The year was 1999, and the Nintendo 64 wasn’t doing so hot in terms of sales in contrast to Sony’s PS1. However, the system wasn’t lacking in high quality games. The N64 was coming of a huge year (1998) with The Legend of Zelda: Ocarina of Time shredding every possible standard imaginable in terms of quality, and thus the stage was set for Castlevania to make its first N64 and full 3-D appearance in January.
Castlevania had been in development for years, and it introduced some nifty features to the series. The game was previewed in numerous magazines, and the developers talked excitedly about the game’s features. Castlevania would have 4 playable characters, a Day and Night cycle that directly affected gameplay and story elements, puzzles and massive levels to explore.
Unfortunately, Castlevania was seemly rushed out of the gates and two characters did not make it into the final version. We were left with Reinhardt Schneider (a Belmont descendant) and Carrie Fernandez.
The game has garnered an ugly reputation throughout the years, as many fans continue to advocate for the series confinement to two dimensions. That said, the game was positively received in early 1999, I remember EGM handing down 9.0’s to the game, and this happened just two short months removed from Ocarina of Time.
Most of the negative press the game got, it received when the Legacy of Darkness arrived months later. In truth, Castlevania (64) deserved the good reviews that it mostly got in January. Yeah, Symphony of the Night (PS1) was the ultimate 2-D Castlevania experience. Its existence probably played a role in the underrating of Castlevania (64), but the N64 title was a different game, set in three dimension. As a stand alone experience, free of comparisons, it was a very good game.
It looked great
Ocarina of Time set a nearly unreachable standard for action adventure games, and Castlevania being an action adventure game had some big steps to follow because of it, and in its own way it did. Musically speaking it was one of the greatest sounding N64 games, and visually it was one of the most atmospheric titles of the era.
The polygonal characters were realistic looking. Castlevania featured some of the best-looking models in that time period, and the environments were, as I stated before; atmospheric.
The game was a straightforward adventure though some sections such as the Villa, allowed for some flexibility regarding how exploration was handled in the game. While the game was not as jaw dropping as Ocarina of Time, or as revolutionary in its approach; it never failed to impress.
The game visuals kept the player on edge, and the subtle day and night cycle delivered variety to the game’s locales in terms of their visual make up during certain times a day. The enemies were frightening, and some of the bosses gigantic in appearance.
In terms of the audio-visual package Castlevania (64) perhaps looked a step down from Rare’s and Nintendo’s best looking titles at the time, but the artwork was nearly unrivaled, and the visuals were truly stunning especially when compared to PS1 3-D action adventures.
A story worth experiencing
Plot wise, the game is also one of my favorites in the series, the NPCs that you did meet during the quest were important to the overall story. In terms of vampiric storytelling it was one of the finest examples up to that point in gaming history.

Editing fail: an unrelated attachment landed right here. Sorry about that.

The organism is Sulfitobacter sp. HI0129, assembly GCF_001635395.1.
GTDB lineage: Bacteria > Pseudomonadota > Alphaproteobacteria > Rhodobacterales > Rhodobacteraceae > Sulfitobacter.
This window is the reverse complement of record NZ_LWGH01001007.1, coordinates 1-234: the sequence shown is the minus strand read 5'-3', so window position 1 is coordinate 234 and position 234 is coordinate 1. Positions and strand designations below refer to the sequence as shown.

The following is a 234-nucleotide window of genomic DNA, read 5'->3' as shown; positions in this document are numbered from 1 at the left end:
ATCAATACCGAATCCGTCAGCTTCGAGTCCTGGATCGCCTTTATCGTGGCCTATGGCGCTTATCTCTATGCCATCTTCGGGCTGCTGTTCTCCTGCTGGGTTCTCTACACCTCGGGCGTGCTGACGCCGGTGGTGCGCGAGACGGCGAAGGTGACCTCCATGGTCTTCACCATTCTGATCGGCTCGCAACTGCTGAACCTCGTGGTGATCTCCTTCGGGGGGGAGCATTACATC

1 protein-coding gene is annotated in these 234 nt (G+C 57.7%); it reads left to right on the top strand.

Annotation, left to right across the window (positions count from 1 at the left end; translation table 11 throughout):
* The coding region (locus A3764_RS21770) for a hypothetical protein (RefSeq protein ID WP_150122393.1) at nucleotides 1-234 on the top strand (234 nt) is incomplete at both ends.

So far, it is difficult to see why the game has garnered such an ill reputation by revisionist history. In 1999, Castlevania for the N64 was a beautiful atmospheric game, with some of the best music in the system, and decent story to boot.
Where the game fell a little short was in its controls, which were a bit clunky at times, especially during platform jumping sessions. The jumps never felt as tight as they should, and it led to a many a death.
Combat was challenging, but there was again, an inherent “clunkyness” at times as a by product to the game being one of the earliest 3-D games on the market. Still, I never found any of the former issues as enough of a reason for me to dislike the game. There were other worst examples of character movement during the era, and Castlevania did many things that other games did not. There were puzzle solving elements, sometimes these puzzles relied on the proper use of the day and night cycle ( you could accelerate the process with a sun/moon card) as some events only took place during certain times of the day.
Enemies such as vampires would make an appearance after sundown, and bite from these enemies could turn our main protagonists into Vampires themselves if the proper healing item was not used within a certain amount of time.
An Underrated Game
My most enduring memory of the game remains the frightening Frankenstein creature, that had an electric wood cutter and two dogs. It was a hellish experience of “Dark Souls tension” moments (more than a decade before the famous title) as the creature chased me all over a garden maze. I can’t recall any other game at that time that had that effect on me.
Castlevania wasn’t perfect, and a better more complete version of it eventually found its way into the system in Castlevania: Legacy of Darkness. Legacy of Darkness featured a complete version of the game featuring the two characters that had been cut from the first game (Cornell and Henry), and a nearly unplayable ( the game dropped into single digits frames per second performance) Hi-Res mode thanks to the Ram pack’s implementation. At that point the game wasn’t as well received as the prior entry, perhaps as game reviewers had been spoiled by newer games, some which were in the next generation Dreamcast.
Castlevania 64 has been criminally underrated in most circles, it was a great game in 1999, and if you can get past some of the sluggish controls and now outdated visuals, I recommend a playthrough of the game as it remains a challenging, and engrossing experience.